In a major victory for Internet companies everywhere, the Federal Communications Commission voted 3-2 along party lines to approve new rules regarding net neutrality today.
“The Internet is the most powerful and pervasive platform on the planet. It is simply too important to be left without rules and without a referee on the field,” said FCC Chairman Tom Wheeler, who championed the new regulations, after the vote.
Specifically, the vote reclassifies fixed and mobile broadband as a telecommunications service and places internet service providers (ISPs) under the same rules that govern telephone services via Title II of the Communications Act. The new regulations ban ISPs from blocking or throttling traffic and require them to disclose their network management practices, which is beneficial for businesses now, considering many if not all businesses rely heavily on the internet and their network, network management software is having to change just as quickly to keep up with data compliance and network security against hackers and cyber threats.
NPR explains further:
The new policy would replace a prior version adopted in 2010 — but that was put on hold following a legal challenge by Verizon. The U.S. Court of Appeals for the D.C. Circuit ruled last year that the FCC did not have sufficient regulatory power over broadband.
The vote brings to a close a highly politicized debate over paid prioritization: the so-called “Internet fast lanes” in which ISPs would be permitted to give preferential treatment to certain websites in exchange for payment.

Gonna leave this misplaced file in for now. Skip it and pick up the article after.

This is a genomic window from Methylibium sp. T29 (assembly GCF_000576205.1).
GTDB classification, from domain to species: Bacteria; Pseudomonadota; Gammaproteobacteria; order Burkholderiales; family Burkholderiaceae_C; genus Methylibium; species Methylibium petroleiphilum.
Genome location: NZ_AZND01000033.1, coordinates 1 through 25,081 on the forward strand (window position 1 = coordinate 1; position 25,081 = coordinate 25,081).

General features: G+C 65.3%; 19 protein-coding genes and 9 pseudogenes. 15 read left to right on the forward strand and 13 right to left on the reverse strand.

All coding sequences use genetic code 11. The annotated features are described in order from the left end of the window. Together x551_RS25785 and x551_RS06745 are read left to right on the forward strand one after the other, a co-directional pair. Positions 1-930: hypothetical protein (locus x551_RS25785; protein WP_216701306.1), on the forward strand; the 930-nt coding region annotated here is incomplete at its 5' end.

The net neutrality issue was contentious enough to inspire more than 4 million people to file official comments with the FCC during its “open comment” period last summer. Somewhat controversially, President Obama took a stand on the issue as well, coming out in support of Wheeler’s proposal.
The actual text of the new regulations won’t be released for another two or three weeks, but a summary detailing the key points is already online. Of course, once the full text is released to the public, lawsuits from broadband providers are sure to follow, a possibility that AT&T has already made very clear.
Michael Powell, president and CEO of the National Cable & Telecommunications Association, a trade association, was quick to denounce the ruling: “The FCC has taken us in a distressing direction. We must now look to other branches of government for a more balanced resolution,” he said in a statement.
Ars Technica notes that the new rules could also come under congressional fire, with Republicans proposing legislation that would eliminate Title II restrictions for broadband altogether.
According to CNET, FCC officials have said they anticipate such challenges but are confident the rules will stand.
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